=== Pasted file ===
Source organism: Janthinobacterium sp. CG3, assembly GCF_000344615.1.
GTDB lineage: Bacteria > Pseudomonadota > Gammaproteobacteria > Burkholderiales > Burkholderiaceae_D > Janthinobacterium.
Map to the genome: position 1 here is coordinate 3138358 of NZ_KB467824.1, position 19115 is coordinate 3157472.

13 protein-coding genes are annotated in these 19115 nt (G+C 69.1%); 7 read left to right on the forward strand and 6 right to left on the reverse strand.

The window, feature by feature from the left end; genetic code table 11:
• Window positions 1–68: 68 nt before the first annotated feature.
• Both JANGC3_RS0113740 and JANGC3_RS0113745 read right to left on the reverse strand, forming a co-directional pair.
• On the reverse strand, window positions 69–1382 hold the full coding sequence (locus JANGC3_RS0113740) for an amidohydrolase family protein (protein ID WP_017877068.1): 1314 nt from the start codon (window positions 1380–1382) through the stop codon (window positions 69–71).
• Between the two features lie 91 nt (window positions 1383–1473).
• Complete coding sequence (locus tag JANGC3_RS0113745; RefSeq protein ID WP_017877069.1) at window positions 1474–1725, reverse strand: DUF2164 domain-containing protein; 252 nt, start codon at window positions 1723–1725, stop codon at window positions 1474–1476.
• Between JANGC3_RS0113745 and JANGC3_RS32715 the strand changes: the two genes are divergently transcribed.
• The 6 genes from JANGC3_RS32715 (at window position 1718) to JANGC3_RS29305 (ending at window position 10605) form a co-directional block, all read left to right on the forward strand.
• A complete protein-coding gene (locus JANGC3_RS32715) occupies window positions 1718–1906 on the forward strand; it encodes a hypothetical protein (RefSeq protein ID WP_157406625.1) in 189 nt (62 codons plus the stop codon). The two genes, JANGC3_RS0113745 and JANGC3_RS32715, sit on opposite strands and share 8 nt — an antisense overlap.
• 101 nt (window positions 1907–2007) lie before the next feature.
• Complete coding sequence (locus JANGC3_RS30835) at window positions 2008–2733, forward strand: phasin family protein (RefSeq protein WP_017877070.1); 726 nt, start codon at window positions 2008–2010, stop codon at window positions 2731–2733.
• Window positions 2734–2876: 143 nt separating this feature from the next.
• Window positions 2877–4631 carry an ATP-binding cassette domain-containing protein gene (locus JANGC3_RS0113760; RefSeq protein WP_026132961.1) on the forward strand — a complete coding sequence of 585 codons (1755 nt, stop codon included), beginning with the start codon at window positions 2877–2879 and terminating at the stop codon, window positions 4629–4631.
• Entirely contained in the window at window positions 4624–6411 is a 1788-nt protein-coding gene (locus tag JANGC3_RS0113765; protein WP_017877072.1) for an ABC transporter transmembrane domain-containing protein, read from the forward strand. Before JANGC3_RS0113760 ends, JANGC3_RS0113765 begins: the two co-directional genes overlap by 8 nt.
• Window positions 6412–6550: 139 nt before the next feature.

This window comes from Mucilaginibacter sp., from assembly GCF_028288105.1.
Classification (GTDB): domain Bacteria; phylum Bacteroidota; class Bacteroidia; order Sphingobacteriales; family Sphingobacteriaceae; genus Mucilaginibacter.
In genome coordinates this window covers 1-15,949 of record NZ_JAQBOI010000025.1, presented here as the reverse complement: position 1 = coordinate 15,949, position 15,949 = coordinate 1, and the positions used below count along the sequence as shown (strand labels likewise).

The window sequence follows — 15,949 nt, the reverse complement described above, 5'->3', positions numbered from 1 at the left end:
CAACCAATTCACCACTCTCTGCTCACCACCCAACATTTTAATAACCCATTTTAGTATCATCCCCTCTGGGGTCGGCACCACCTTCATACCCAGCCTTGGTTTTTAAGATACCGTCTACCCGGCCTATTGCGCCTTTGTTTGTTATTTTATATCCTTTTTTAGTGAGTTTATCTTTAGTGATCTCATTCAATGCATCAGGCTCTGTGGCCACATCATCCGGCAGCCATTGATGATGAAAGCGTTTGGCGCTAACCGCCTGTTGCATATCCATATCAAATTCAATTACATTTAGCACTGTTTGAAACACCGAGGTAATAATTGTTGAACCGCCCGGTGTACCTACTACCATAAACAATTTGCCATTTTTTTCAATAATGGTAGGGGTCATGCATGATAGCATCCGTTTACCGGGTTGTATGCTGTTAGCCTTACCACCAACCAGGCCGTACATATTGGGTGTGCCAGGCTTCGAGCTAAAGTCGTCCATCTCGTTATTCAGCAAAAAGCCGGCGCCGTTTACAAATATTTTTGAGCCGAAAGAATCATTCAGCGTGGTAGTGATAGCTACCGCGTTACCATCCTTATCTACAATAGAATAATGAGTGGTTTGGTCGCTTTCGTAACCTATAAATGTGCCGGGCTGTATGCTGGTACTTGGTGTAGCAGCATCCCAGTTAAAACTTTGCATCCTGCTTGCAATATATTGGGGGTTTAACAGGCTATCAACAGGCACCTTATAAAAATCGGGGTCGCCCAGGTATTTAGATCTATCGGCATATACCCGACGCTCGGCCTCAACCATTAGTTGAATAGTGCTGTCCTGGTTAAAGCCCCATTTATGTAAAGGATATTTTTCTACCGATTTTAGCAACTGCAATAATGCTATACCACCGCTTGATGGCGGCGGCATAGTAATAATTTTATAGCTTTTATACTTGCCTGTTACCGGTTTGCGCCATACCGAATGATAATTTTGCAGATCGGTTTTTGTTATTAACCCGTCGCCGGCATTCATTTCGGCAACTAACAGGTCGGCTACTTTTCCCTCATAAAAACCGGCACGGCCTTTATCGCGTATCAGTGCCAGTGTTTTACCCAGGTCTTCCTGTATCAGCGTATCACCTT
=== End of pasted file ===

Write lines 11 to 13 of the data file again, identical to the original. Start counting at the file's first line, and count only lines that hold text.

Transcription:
• Between JANGC3_RS0113745 and JANGC3_RS32715 the strand changes: the two genes are divergently transcribed.
• The 6 genes from JANGC3_RS32715 (at window position 1718) to JANGC3_RS29305 (ending at window position 10605) form a co-directional block, all read left to right on the forward strand.
• A complete protein-coding gene (locus JANGC3_RS32715) occupies window positions 1718–1906 on the forward strand; it encodes a hypothetical protein (RefSeq protein ID WP_157406625.1) in 189 nt (62 codons plus the stop codon). The two genes, JANGC3_RS0113745 and JANGC3_RS32715, sit on opposite strands and share 8 nt — an antisense overlap.